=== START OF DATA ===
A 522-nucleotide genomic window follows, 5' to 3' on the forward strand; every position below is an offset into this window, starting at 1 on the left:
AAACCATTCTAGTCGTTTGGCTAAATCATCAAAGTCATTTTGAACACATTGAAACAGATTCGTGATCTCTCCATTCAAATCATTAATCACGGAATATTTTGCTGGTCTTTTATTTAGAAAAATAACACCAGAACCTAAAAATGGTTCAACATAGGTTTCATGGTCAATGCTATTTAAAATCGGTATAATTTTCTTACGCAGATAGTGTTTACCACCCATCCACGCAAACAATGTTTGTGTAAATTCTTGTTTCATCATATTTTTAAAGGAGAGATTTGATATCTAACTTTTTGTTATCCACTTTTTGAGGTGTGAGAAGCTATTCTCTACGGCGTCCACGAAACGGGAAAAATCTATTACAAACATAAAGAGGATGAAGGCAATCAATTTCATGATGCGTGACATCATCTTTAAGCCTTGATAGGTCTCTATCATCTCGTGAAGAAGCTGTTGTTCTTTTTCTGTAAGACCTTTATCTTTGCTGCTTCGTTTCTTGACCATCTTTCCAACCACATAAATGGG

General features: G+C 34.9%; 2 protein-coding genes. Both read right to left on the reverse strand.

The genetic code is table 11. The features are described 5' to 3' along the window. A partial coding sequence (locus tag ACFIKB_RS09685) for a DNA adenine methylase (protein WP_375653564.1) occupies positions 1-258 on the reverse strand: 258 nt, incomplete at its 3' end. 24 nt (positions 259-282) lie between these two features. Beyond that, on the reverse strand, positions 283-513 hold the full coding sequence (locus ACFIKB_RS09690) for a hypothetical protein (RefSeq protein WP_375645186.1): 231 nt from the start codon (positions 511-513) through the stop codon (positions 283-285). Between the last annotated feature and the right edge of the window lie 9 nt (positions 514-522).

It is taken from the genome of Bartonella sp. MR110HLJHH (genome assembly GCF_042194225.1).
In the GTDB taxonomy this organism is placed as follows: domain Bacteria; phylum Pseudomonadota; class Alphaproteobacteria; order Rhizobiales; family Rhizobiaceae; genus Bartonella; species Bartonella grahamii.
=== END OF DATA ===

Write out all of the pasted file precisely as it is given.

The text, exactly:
A 522-nucleotide genomic window follows, 5' to 3' on the forward strand; every position below is an offset into this window, starting at 1 on the left:
AAACCATTCTAGTCGTTTGGCTAAATCATCAAAGTCATTTTGAACACATTGAAACAGATTCGTGATCTCTCCATTCAAATCATTAATCACGGAATATTTTGCTGGTCTTTTATTTAGAAAAATAACACCAGAACCTAAAAATGGTTCAACATAGGTTTCATGGTCAATGCTATTTAAAATCGGTATAATTTTCTTACGCAGATAGTGTTTACCACCCATCCACGCAAACAATGTTTGTGTAAATTCTTGTTTCATCATATTTTTAAAGGAGAGATTTGATATCTAACTTTTTGTTATCCACTTTTTGAGGTGTGAGAAGCTATTCTCTACGGCGTCCACGAAACGGGAAAAATCTATTACAAACATAAAGAGGATGAAGGCAATCAATTTCATGATGCGTGACATCATCTTTAAGCCTTGATAGGTCTCTATCATCTCGTGAAGAAGCTGTTGTTCTTTTTCTGTAAGACCTTTATCTTTGCTGCTTCGTTTCTTGACCATCTTTCCAACCACATAAATGGG

General features: G+C 34.9%; 2 protein-coding genes. Both read right to left on the reverse strand.

The genetic code is table 11. The features are described 5' to 3' along the window. A partial coding sequence (locus tag ACFIKB_RS09685) for a DNA adenine methylase (protein WP_375653564.1) occupies positions 1-258 on the reverse strand: 258 nt, incomplete at its 3' end. 24 nt (positions 259-282) lie between these two features. Beyond that, on the reverse strand, positions 283-513 hold the full coding sequence (locus ACFIKB_RS09690) for a hypothetical protein (RefSeq protein WP_375645186.1): 231 nt from the start codon (positions 511-513) through the stop codon (positions 283-285). Between the last annotated feature and the right edge of the window lie 9 nt (positions 514-522).

It is taken from the genome of Bartonella sp. MR110HLJHH (genome assembly GCF_042194225.1).
In the GTDB taxonomy this organism is placed as follows: domain Bacteria; phylum Pseudomonadota; class Alphaproteobacteria; order Rhizobiales; family Rhizobiaceae; genus Bartonella; species Bartonella grahamii.